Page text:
The Chairman of the Securities and Exchange Commission, Jay Clayton, issued a fresh warning shot on Monday about cryptocurrencies like bitcoin and companies’ use of “initial coin offerings” (ICOs) to sell digital tokens to the public. “There are tales of fortunes made and dreamed to be made. We are hearing the familiar refrain, ‘this time is different,'” said Clayton in a statement, which went on to warn crypto investors—and especially those selling tokens and services to them—to watch their step.
The digital currency markets are in the midst of repeating last week’s astounding bull run, but this time there’s a twist. The star of the show is not bitcoin but two of its best-known rivals: Ethereum and Litecoin. In the past two days, Ethereum has broken through the $500 and $600 price barriers for the first time, and is up around 30% in the last 24 hours alone, according to Coinbase.
The lobby of Manhattan’s Crosby Street Hotel, with its industrial chic and just-so designer furniture, is very 2017. Alan Patricof, with his loose-fitting suits and mop of gray hair, is very 1967. But on a cloudy recent morning, as the high-ceilinged room buzzes with bankers on the hunt for media deals at a conference, Patricof fits right in. As he wends his way through the hotel restaurant, the 82-year-old exchanges warm hellos and swaps media gossip with well-heeled movers and shakers.
@readDanwrite@JenSaidIt@YahooFinance Meh, I'm skeptical. The bitcoin payment process is slow/expensive right now, it's hard to see how it makes sense. Unless we're back to 2014 when companies of all sorts were announcing they were accepting bitcoin as a way to get publicity
Muck Rack makes it simple to find people, tweets, or articles that mention any name, keyword, company, hashtag etc. We've compiled this guide to help you make the most of your search.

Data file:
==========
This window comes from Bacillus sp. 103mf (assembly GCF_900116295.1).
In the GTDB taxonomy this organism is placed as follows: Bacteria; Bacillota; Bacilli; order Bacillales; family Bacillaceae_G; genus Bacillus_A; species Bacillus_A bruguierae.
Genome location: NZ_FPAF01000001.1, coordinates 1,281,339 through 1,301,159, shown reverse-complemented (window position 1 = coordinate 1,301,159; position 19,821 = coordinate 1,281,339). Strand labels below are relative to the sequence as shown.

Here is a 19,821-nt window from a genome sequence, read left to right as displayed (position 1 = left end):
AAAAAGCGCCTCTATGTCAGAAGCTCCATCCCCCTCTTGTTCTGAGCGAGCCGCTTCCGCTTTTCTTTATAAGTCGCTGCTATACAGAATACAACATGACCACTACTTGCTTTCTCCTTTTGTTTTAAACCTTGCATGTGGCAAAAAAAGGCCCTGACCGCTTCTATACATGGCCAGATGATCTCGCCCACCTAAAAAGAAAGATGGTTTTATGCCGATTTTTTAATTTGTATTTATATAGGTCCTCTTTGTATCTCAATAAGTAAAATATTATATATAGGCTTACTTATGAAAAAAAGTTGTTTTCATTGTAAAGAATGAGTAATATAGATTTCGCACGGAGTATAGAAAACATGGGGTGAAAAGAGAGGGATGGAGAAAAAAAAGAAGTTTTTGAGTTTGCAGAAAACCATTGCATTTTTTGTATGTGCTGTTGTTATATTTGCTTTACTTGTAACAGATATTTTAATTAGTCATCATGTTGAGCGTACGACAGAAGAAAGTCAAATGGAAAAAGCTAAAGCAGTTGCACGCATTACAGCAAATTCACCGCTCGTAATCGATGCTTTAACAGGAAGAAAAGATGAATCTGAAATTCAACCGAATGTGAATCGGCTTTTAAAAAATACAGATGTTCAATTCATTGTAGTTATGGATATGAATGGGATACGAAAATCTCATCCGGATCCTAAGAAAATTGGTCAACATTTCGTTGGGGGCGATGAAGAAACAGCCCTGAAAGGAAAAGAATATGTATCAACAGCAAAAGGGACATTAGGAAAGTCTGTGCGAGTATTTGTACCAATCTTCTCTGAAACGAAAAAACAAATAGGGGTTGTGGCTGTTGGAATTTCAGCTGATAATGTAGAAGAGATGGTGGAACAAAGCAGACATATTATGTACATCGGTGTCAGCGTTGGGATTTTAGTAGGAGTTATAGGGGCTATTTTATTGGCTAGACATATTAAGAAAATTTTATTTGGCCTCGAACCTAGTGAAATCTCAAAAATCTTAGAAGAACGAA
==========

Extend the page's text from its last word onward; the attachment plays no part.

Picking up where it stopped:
Selecting a term
Start searching tweets, articles from media outlets, articles mentioned in tweets, journalists'
names, titles and bios with some suggested searches:
Companies or Topics (e.g. iPhone, Microsoft)
Phrases (e.g. "cloud computing") — use quotes to keep the terms together
Twitter handles (e.g. @username) — returns those who have mentioned or replied to
Names (e.g. "David Pogue")
Hashtags (e.g. #sxsw, #london2012)
Bio details (e.g. vegan, Olympics, father)
Muck Rack's Advanced Search allows for many boolean operators.
Find results that mention multiple specified terms, use AND or
+. For example, ensure each result contains both Elon Musk and Mark Zuckerberg by
searching Musk AND Zuckerberg or Musk + Zuckerberg.
Use the operators OR or , to broaden your search when you'd like either of
multiple terms to appear in results. (This is the default behavior of our search when no operators
are used). For example, results will contain either cake or cookie by searching cake OR cookie or cake,cookie
Use NOT or - to subtract results from your search. For
example, searching Disney will yield results about the Walt Disney Company as well as Walt Disney
World Resort. To exclude mentions of Disney World, search for Disney -World or Disney
When using one of these operators with a phrase, enclose it in quotation marks. For example, you can
find results about smartphones excluding Apple's iPhone 4S by searching smartphone -"iPhone
Exact case matching or punctuation
If you're searching for a brand name or keyword that relies on specific punctuation marks or capitalization, you can
find results that match your exact query by adding matchcase: before the keyword you're searching for, like matchcase:E*TRADE .
Use parentheses to separate multiple
boolean phrases. For example, to find journalists talking about having fun in Disney World or
Disneyland, search for ("disney world" OR disneyland) AND fun.
An asterisk can be used to search for any variation of a root word truncated by the asterisk. For example, searching for admin* will return results for administrator, administration, administer, administered, etc.
A near operator is an AND operator where you can control the distance between the words. You can vary the distance the near operation uses by adding a forward slash and number (between 0-99) such as strawberries NEAR/10 "whipped cream", which means the strawberries must exist within 10 words of "whipped cream".